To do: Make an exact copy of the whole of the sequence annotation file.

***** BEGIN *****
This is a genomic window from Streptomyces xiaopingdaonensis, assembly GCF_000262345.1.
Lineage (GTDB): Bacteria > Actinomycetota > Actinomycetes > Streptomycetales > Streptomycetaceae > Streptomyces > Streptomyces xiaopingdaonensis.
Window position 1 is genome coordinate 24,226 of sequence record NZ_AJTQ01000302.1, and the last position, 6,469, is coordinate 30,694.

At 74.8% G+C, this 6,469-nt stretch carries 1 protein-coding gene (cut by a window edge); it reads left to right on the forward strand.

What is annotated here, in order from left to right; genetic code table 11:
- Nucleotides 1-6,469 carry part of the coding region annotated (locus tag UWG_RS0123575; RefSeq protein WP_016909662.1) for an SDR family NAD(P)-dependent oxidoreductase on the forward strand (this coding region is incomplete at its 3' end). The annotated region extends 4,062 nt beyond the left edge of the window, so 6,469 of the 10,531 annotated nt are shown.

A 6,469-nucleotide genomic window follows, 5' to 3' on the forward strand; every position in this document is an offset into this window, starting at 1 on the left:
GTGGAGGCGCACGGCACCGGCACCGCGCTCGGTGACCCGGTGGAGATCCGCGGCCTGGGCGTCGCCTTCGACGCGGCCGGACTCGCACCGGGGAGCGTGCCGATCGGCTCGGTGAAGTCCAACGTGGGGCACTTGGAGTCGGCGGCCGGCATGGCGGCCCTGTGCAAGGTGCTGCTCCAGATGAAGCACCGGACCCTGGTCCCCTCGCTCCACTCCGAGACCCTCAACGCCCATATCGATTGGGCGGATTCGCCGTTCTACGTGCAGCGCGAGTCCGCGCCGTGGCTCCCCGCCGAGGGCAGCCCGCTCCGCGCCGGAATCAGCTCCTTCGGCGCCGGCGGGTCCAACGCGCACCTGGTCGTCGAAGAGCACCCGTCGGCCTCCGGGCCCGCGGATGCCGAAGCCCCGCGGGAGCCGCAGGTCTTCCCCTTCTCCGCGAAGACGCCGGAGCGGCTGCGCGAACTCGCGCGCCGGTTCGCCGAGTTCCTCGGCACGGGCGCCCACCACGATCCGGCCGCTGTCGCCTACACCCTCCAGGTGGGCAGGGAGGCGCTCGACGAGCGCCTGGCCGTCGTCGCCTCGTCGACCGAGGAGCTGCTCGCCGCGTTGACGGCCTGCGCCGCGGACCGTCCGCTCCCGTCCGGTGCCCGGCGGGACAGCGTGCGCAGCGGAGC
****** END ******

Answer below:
This is a genomic window from Streptomyces xiaopingdaonensis, assembly GCF_000262345.1.
Lineage (GTDB): Bacteria > Actinomycetota > Actinomycetes > Streptomycetales > Streptomycetaceae > Streptomyces > Streptomyces xiaopingdaonensis.
Window position 1 is genome coordinate 24,226 of sequence record NZ_AJTQ01000302.1, and the last position, 6,469, is coordinate 30,694.

At 74.8% G+C, this 6,469-nt stretch carries 1 protein-coding gene (cut by a window edge); it reads left to right on the forward strand.

What is annotated here, in order from left to right; genetic code table 11:
- Nucleotides 1-6,469 carry part of the coding region annotated (locus tag UWG_RS0123575; RefSeq protein WP_016909662.1) for an SDR family NAD(P)-dependent oxidoreductase on the forward strand (this coding region is incomplete at its 3' end). The annotated region extends 4,062 nt beyond the left edge of the window, so 6,469 of the 10,531 annotated nt are shown.

A 6,469-nucleotide genomic window follows, 5' to 3' on the forward strand; every position in this document is an offset into this window, starting at 1 on the left:
GTGGAGGCGCACGGCACCGGCACCGCGCTCGGTGACCCGGTGGAGATCCGCGGCCTGGGCGTCGCCTTCGACGCGGCCGGACTCGCACCGGGGAGCGTGCCGATCGGCTCGGTGAAGTCCAACGTGGGGCACTTGGAGTCGGCGGCCGGCATGGCGGCCCTGTGCAAGGTGCTGCTCCAGATGAAGCACCGGACCCTGGTCCCCTCGCTCCACTCCGAGACCCTCAACGCCCATATCGATTGGGCGGATTCGCCGTTCTACGTGCAGCGCGAGTCCGCGCCGTGGCTCCCCGCCGAGGGCAGCCCGCTCCGCGCCGGAATCAGCTCCTTCGGCGCCGGCGGGTCCAACGCGCACCTGGTCGTCGAAGAGCACCCGTCGGCCTCCGGGCCCGCGGATGCCGAAGCCCCGCGGGAGCCGCAGGTCTTCCCCTTCTCCGCGAAGACGCCGGAGCGGCTGCGCGAACTCGCGCGCCGGTTCGCCGAGTTCCTCGGCACGGGCGCCCACCACGATCCGGCCGCTGTCGCCTACACCCTCCAGGTGGGCAGGGAGGCGCTCGACGAGCGCCTGGCCGTCGTCGCCTCGTCGACCGAGGAGCTGCTCGCCGCGTTGACGGCCTGCGCCGCGGACCGTCCGCTCCCGTCCGGTGCCCGGCGGGACAGCGTGCGCAGCGGAGC